>> sent out a test job, waiting to be printed when the print server got
    >> connected. Which didn't happen. No big deal, I do it all the time.
    >> Except, that in this case, when I set up the host address in /etc/hosts,
    >> I
    >> typed in the address of the sco server itself.
    >> God knows (I sure don't) what happened after that, but it resulted in
    >> remarkably consistent behavior from 5.0.5-- it would corrupt memory
    >> totally,
    >> somewhere between 73 and 76 minutes, without fail. Resulting in the
    >> panic
    >> crashes I was reporting.
    >> What finally got my fossilized brain kicked into some semblance of
    >> animation, was, struggling thru syslog, poking around, and coming across
    >> this:
    >> Aug 5 10:00:40 amre lpd[4898]: intnetprint: lost connection
    >> Aug 5 10:01:12 amre last message repeated 5 times
    >> Aug 5 10:01:44 amre lpd[4898]: intnetprint: lost connection
    >> Aug 5 10:02:49 amre lpd[4898]: intnetprint: lost connection
    >> Aug 5 10:04:57 amre lpd[4898]: intnetprint: lost connection
    >> Aug 5 10:09:13 amre lpd[4898]: intnetprint: lost connection
    >>
    >> And lots more, every 4 or 5 minutes.
    >> So, somewhere along the way, the kernel got fed up with this, and cashed
    >> (cached? -- sorry!) in it's (memory?--really sorry!) chips.
    >> I still feel this was a rather diabolical revenge for a simple typing
    >> error,
    >> but, I probably deserved it.

    >
    > That shouldn't cause a crash. You've located the trigger but not the
    > real cause. There's some sort of fragility in your system that should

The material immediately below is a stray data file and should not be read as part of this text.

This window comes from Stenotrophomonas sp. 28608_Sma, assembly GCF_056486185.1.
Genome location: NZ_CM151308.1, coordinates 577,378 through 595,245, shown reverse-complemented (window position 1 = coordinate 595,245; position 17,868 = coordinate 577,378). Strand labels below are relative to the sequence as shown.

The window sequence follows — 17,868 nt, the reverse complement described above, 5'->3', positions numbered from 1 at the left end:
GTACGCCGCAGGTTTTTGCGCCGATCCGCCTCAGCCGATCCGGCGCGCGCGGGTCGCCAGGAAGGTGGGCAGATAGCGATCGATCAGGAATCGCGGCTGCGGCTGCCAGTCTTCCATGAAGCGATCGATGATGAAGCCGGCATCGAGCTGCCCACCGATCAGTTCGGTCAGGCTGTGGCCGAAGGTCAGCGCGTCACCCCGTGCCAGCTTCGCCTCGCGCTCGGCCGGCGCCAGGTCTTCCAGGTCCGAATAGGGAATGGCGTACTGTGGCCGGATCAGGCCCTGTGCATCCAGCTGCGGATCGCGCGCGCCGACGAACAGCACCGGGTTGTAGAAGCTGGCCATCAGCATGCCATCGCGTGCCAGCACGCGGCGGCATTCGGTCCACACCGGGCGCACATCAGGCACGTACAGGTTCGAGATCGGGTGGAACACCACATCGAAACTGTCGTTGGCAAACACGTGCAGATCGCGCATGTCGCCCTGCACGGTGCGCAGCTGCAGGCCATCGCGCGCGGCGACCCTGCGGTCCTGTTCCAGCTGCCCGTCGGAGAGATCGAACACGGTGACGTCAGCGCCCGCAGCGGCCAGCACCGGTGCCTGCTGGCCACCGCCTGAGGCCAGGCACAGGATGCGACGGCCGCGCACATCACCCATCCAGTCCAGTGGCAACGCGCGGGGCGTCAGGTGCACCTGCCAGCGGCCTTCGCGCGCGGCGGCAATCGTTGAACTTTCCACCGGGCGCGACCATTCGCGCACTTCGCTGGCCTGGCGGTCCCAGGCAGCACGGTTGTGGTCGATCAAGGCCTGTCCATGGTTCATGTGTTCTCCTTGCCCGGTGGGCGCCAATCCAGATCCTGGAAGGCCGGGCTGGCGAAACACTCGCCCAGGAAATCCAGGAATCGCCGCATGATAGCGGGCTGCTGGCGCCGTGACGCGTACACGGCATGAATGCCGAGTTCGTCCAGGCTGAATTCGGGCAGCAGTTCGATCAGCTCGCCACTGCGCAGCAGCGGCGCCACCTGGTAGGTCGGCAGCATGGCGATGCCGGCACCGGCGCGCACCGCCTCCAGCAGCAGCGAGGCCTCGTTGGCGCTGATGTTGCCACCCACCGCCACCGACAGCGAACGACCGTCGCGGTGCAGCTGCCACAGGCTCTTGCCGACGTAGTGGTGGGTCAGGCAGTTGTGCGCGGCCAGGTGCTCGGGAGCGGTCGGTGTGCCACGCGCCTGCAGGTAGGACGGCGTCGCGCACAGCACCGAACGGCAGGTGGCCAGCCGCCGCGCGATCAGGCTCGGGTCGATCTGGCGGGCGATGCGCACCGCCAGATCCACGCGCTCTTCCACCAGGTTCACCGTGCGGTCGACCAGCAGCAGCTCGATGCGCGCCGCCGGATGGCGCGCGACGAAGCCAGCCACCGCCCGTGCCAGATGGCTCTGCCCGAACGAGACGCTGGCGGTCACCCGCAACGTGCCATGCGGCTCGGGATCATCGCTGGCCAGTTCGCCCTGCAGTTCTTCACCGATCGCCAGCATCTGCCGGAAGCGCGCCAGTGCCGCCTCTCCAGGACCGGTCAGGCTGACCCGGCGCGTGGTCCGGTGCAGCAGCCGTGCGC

> not exist. It may be that nothing else will ever trigger it -- or you
    > may be in for future mysterious crashes without an as easily located
    > trigger...
    >
    > I have a guess: something about running out of STREAMS buffers. What
    > you were doing shouldn't have eaten up buffers, but I can imagine how it
    > might. Do you care to set up the problem scenario again and watch
    > `netstat -m` output for a while? You can cancel the job before (well
    > before) the moment of fatality... Run `netstat -m` every few minutes
    > while the job is building up "lost connection" messages in syslog. Look
    > at the "streams memory in use" value -- is it rising rapidly? Can you
    > project that after 73 minutes it will exceed or approximate the "total
    > configured streams memory" value?
    >
    >>Bela<

    Bela, I tried to set up the problem scenario again, to monitor netstat, as
    you suggested. I can't explain why, but I don't seem to be able to recreate
    the same scenario. I did the same as before, and monitored netstat for 50
    minutes. I saw some fluctuations, but nothing that would imply it getting
    out of control, and it was up and down. I also did not see the same
    messages in syslog, which leads me to believe that I didn't recreate the
    problem.
    I did this during the eveing, with no one else on the system, perhaps that
    is an explanation why results different.
    Interestingly, syslog shows the following entries this evening:
    Aug 9 21:55:28 amre lpd[4379]: torinvoice: lost connection
    Aug 9 21:55:28 amre lpd[4379]: restarting torinvoice
    Aug 9 22:15:30 amre lpd[4379]: torinvoice: lost connection
    Aug 9 22:15:30 amre lpd[4379]: restarting torinvoice
    Aug 9 22:24:39 amre lpd[4379]: torinvoice: lost connection
    Aug 9 22:24:39 amre lpd[4379]: restarting torinvoice
    Aug 9 22:33:42 amre lpd[4379]: torinvoice: lost connection
    Aug 9 22:33:42 amre lpd[4379]: restarting torinvoice
    Aug 9 22:42:46 amre lpd[4379]: torinvoice: lost connection
    Aug 9 22:42:46 amre lpd[4379]: restarting torinvoice
    Aug 9 22:51:56 amre lpd[4379]: torinvoice: lost connection
    Aug 9 22:51:56 amre lpd[4379]: restarting torinvoice

    This for an entirely different networked printer, for which I believe there
    is no problem, other than the printer is just not ready to print. (I don't
    really believe there is a problem reaching this print server, but I don't
    know that for sure)
    These syslog entries are similar-- but not identical-- to the ones I found
    the other day.
    I'll see if I can screw up my courage to attempt another test during
    production hours.
    Barry



+ Reply to Thread